About 20 miles north of Dahlonega, on a lightly traveled mountain road, is Lake Winfield Scott Recreation Area. A small facility with few amenities, located not far from the more popular and impressive Vogel State Park, this area is largely overlooked by visitors to the mountains.
What it does offer is access to some of the nicest hiking trails in Georgia. The Appalachian Trail passes near the park, and a series of trails connect with it.
These trails are maintained by volunteers from the Georgia AT Club, and they do a great job. The trails were litter free, but the volunteers we spoke with said that they find very little trash; they think that the people who use these trails respect the forest and treat it properly. What they do is cut back brush that crowds the trail, remove fallen trees, and make repairs to the trail. They deserve our thanks for what they do.
Three trails - the Jarrard Gap Trail, The Slaughter Gap Trail and the AT - form a 6 mile loop that offers an enjoyable walk through lush forest without putting too much of a strain on you. A side trip to the top of Blood Mountain adds 2 miles to the hike.
The trails begin across from the boat ramp on the lake. A short access trail leads to a footbridge, then turns left to a dirt road. The Slaughter Gap Trail is directly across the road, and the Jarrard Gap Trail begins a short distance up the road to the right. The Slaughter Gap Trail looked inviting so we started there.
he forest quickly envelopes you as you start down the trail. It had rained the day before, and everything was lush, cool and green. The sun filtered through the canopy of trees, adding light but not heat. Closer to the ground, small trees, laurel, rhododendron, ferns and other ground plants surround you with green.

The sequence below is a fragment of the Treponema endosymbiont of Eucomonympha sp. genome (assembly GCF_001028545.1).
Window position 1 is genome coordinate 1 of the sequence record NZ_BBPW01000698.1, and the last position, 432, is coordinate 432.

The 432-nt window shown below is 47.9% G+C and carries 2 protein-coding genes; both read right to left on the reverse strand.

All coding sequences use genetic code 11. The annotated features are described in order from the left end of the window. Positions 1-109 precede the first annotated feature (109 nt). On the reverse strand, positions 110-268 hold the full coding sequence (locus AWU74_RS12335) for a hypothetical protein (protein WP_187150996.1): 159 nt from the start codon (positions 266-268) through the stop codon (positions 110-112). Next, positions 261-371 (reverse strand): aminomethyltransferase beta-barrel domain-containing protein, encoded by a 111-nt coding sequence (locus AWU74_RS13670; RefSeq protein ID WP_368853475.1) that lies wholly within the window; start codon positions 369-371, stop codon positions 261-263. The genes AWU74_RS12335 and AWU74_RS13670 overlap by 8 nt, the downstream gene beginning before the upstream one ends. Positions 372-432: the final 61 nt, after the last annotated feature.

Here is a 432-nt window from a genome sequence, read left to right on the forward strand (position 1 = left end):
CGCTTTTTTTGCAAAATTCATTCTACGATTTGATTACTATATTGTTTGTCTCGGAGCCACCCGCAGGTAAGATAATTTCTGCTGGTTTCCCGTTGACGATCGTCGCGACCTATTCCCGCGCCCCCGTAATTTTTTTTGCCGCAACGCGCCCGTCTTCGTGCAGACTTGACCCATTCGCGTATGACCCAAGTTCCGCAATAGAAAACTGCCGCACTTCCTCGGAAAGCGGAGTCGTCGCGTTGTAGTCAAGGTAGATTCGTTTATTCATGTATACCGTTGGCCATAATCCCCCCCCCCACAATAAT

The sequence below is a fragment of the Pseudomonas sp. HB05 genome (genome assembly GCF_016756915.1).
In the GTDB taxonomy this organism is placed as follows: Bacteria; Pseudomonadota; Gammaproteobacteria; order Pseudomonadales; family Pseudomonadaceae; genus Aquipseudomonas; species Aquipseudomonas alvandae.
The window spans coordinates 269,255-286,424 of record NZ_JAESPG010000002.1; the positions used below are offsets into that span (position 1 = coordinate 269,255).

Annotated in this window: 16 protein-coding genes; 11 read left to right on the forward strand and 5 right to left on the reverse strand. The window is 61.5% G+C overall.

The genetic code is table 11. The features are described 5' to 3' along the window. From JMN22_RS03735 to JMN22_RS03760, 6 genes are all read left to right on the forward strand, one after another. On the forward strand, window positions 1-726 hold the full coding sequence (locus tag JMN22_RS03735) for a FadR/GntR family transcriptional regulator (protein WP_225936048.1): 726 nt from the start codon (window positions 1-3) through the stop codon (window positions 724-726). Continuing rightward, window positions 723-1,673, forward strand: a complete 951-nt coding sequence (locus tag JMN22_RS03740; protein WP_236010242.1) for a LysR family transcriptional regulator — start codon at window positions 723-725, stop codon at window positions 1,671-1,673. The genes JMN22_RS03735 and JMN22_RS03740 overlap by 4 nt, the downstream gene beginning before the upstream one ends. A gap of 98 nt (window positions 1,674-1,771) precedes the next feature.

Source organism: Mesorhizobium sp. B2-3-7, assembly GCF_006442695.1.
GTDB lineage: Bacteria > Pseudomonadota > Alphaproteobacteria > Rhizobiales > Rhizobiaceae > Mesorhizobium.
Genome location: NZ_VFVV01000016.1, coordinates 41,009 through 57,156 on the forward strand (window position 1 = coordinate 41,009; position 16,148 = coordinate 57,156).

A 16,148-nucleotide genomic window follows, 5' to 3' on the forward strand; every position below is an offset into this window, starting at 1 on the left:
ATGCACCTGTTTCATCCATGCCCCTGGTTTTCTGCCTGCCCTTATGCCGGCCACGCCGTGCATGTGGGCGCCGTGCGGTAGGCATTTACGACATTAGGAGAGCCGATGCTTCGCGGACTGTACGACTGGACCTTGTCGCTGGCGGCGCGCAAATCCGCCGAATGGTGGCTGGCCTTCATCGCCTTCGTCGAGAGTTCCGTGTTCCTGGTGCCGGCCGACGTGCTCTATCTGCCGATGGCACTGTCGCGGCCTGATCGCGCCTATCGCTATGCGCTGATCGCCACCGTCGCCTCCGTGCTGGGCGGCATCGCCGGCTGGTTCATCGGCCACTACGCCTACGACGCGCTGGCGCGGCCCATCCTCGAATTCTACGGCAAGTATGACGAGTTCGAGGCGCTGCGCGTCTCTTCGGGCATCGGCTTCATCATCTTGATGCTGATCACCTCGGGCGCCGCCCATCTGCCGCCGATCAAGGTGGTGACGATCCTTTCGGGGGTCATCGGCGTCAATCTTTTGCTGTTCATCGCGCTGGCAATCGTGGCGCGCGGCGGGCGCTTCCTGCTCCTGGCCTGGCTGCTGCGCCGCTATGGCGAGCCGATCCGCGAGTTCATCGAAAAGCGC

The trail is not difficult, even when it moves uphill, and the 2.2 miles to Slaughter Gap go by quickly. Here the trail connects with the AT and you have a choice - to the right the trail continues the loop; straight ahead it leads to Blood Mountain, one of the highest peaks in the state, and views of the surrounding mountains. The climb to the top is not difficult, gaining 600' in elevation. At the top is a stone shelter built in the 1930’s and used by backpackers hiking the trail. A short distance past the shelter is a wide open area with views in all directions.
The walk to Blood Mountain is worth it if you have the time and energy. It adds two miles to your hike roundtrip, but it is only 1.5 miles from your car if you park at Neels Gap on US 19/129, if you want to see it another day.
Back at Slaughter Gap, you have the choice of completing the loop or returning the way you came. Either way, the rest of the hike is level or downhill. It is 2.3 miles to Jarrard Gap on the AT, and another 1.2 from there to the lake. As with the earlier part of the hike, the trail stays in the cover of the forest. On a day when the temperature in Atlanta was in the mid-90’s, it felt like the low 70’s on the trail.
There is plenty of water for the dogs to drink on the Slaughter Gap Trail, but the AT and Jarrard Gap trail is dry. Carry enough water for you and your dog, and a plastic bowl for him to drink from.
At Jarrard Gap, turn right on a gravel road for a short distance; the Jarrard Gap Trail is on the left. If you don’t pay attention you can miss the trail, like we did. The road goes downhill, and by the time we realized our mistake, we were in no mood to climb back uphill to the trail. Since the road takes you back to the park a short distance from the car, we just stayed on it.
To get to Lake Winfield Scott, take GA 400 to Dahlonega, then go north on US 19/GA 60 to Stonepile Gap, where they split. Take GA 60 five miles to GA 180, turn right on GA 180 for about 4 miles to the entrance on the right.